We need to believe that with the radical self-awareness and intelligence we now possess, we may be able to provoke and expedite our own evolution.
Because we have no other choice.
Because we are racing towards a future we do not want to live in.
A future that may not be possible to live in.
For the first time ever we possess both the self-awareness and the technology to engage first-hand in our own evolution.
I am not suggesting we stop fighting climate change or gun control or don’t bother regulating AI. On the contrary, I believe that discussing the evolution of our minds will expedite solutions, connect dots, quicken growth and strengthen understanding. Self-awareness is contagious.
We are in the middle of a shift. All possible timelines exist in front of us and it is up to us to choose which one we want to live in.
Evolving your consciousness is up to you. I firmly believe we hold the answers inside ourselves. That means you know exactly what you need to do evolve. You just have to figure out how to listen.
For me? I like to get still, be in nature, meditate, write poetry, read Cleo Wade and Rupi Kaur, seek articles on black holes and the Multiverse, read Medium essays on enlightenment, discuss and break down human behaviour with friends, smoke weed, dance, analyze my own behaviours and actions and motivations, research biocentrism and quantum entanglement, study witchcraft with Lisa Lister, listen to Donald Hoffman talk about reality, read works of science fiction and history and magic realism….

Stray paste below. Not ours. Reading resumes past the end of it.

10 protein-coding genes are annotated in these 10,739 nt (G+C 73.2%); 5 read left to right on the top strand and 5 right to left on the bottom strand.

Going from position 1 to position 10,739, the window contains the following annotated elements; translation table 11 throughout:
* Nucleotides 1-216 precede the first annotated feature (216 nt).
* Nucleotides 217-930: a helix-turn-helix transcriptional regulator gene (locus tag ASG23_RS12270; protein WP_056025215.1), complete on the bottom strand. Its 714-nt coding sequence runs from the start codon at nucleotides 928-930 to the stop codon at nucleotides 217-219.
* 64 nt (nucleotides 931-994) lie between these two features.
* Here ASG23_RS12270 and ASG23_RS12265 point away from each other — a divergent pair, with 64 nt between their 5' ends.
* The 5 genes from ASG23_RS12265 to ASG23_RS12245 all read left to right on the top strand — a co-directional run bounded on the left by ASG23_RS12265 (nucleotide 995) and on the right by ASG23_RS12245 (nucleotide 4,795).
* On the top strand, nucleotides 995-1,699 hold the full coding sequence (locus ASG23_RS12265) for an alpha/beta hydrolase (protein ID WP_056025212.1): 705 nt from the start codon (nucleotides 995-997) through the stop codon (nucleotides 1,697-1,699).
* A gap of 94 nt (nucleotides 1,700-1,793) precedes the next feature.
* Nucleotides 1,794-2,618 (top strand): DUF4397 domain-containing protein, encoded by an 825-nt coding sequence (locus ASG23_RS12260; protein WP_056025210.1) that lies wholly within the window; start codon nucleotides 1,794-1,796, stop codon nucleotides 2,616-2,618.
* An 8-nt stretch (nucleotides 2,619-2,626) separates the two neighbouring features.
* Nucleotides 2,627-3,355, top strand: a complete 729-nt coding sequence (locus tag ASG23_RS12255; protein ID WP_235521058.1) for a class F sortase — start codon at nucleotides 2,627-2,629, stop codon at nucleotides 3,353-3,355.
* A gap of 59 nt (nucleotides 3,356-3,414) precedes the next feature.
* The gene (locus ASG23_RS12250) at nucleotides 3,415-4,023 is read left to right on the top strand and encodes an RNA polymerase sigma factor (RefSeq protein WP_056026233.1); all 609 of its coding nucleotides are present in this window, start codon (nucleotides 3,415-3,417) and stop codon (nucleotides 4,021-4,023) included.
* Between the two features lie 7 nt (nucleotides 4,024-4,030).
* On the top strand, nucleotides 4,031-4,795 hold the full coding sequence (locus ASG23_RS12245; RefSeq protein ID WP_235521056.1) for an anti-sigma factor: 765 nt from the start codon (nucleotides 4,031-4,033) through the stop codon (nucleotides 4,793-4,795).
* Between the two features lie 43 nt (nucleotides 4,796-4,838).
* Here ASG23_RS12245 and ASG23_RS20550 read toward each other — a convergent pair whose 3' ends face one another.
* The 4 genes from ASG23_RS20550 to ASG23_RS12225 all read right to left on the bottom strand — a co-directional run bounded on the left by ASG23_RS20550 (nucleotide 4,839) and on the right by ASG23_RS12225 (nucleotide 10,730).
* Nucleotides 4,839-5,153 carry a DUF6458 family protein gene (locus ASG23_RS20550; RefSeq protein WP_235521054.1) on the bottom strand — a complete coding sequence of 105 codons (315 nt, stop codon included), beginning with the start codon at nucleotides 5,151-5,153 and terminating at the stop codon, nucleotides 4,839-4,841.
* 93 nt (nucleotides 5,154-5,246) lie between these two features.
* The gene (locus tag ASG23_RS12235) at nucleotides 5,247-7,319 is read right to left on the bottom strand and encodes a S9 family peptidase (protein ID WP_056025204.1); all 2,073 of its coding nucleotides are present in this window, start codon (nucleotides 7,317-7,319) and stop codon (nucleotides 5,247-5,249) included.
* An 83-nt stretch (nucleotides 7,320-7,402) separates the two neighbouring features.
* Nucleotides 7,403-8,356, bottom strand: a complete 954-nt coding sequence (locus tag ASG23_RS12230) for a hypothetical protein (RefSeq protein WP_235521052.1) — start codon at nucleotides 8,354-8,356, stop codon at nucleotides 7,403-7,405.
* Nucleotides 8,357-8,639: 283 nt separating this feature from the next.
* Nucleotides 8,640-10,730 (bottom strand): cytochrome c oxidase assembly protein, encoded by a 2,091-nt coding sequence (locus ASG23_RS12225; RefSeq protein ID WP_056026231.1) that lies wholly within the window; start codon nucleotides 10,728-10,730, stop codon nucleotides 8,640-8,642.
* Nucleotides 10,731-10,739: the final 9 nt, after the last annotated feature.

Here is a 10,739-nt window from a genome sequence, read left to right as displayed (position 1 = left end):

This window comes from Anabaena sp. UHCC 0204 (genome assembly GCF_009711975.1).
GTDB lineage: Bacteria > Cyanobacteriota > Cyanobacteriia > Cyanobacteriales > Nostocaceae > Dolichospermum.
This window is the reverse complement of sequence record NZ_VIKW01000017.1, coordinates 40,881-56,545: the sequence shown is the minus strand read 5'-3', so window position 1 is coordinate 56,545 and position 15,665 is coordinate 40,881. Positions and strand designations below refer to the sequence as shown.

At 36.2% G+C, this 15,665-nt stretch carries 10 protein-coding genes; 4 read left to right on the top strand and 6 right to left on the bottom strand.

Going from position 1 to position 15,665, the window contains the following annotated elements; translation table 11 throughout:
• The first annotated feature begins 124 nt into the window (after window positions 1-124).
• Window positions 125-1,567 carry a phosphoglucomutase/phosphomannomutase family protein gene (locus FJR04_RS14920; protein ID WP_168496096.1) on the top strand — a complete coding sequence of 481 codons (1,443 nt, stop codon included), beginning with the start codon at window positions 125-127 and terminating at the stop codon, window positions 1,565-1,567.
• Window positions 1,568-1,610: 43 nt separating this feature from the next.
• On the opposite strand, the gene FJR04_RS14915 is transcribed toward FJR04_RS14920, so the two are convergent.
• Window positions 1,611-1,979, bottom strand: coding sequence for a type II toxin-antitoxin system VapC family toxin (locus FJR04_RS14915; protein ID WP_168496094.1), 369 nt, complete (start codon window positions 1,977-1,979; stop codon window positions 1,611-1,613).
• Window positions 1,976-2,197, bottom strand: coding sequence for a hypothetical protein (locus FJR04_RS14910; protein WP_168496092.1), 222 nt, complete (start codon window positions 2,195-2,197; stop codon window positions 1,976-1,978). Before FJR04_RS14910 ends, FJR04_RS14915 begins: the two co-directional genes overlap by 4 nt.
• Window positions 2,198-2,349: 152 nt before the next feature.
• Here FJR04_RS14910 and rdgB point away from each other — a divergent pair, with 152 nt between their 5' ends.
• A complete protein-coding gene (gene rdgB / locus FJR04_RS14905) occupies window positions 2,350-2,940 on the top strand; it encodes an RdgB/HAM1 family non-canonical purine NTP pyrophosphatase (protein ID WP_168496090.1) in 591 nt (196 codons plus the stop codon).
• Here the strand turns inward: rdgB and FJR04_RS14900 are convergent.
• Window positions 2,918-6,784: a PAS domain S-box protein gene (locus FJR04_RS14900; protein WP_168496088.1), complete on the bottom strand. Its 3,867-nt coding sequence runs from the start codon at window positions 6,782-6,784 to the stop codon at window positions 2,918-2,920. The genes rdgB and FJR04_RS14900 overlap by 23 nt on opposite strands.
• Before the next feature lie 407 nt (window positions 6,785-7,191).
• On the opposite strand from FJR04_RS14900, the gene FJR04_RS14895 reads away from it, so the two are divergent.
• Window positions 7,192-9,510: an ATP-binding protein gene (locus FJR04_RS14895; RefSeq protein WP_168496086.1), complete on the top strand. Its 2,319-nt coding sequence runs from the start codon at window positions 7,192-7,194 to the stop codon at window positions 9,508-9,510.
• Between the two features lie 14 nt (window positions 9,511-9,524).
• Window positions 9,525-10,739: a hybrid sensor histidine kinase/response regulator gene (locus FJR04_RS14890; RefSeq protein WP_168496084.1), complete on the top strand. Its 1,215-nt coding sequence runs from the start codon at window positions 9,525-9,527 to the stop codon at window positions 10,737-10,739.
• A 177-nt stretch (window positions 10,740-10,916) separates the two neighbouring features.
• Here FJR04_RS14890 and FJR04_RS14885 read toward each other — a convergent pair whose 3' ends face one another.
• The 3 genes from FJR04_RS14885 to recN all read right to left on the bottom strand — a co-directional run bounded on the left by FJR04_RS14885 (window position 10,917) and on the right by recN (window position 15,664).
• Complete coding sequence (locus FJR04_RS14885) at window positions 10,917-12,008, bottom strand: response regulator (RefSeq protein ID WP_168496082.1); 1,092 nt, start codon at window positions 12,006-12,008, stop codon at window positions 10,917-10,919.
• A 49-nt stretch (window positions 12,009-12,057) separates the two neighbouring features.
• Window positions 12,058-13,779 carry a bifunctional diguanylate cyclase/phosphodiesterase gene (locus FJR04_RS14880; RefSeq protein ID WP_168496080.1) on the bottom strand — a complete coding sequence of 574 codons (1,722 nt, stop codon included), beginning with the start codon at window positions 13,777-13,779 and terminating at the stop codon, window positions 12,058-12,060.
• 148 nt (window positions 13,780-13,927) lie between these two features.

There are infinite ways to expand and evolve your consciousness / mind. The only things you must do are:
- believe that you can evolve
The world continues to change rapidly around us. Let’s intend to keep up with it. I know it’s easy to get scared. It’s easy to let numbness wash over. Do not let it. Allow fear to motivate you, to show you that you are on the precipice of change. Trust that we are toeing the edge of something new, something better.
There is a future where we are in harmony with the Earth and each other and the technology we’ve brought to life.
Open your mind to the infinite possibilities, the possibilities we cannot yet perceive. The best possible future is out there and it is up to us to conjure it forth.
We are all connected. Nothing is separate from anything else.
Everything you do to evolve your consciousness will ripple out into the world, helping others evolve.
The future is bright.
What does the evolution of consciousness mean to you?
Kelly Tatham is a writer, filmmaker, and photographer on the quest for the love and the true nature of reality. Her award-winning short film, Multiverse Dating for Beginners, will be available online February 2019. She is currently in pre-production on a documentary about consciousness, the underlying connectivity of all things, and the search for the true nature of reality.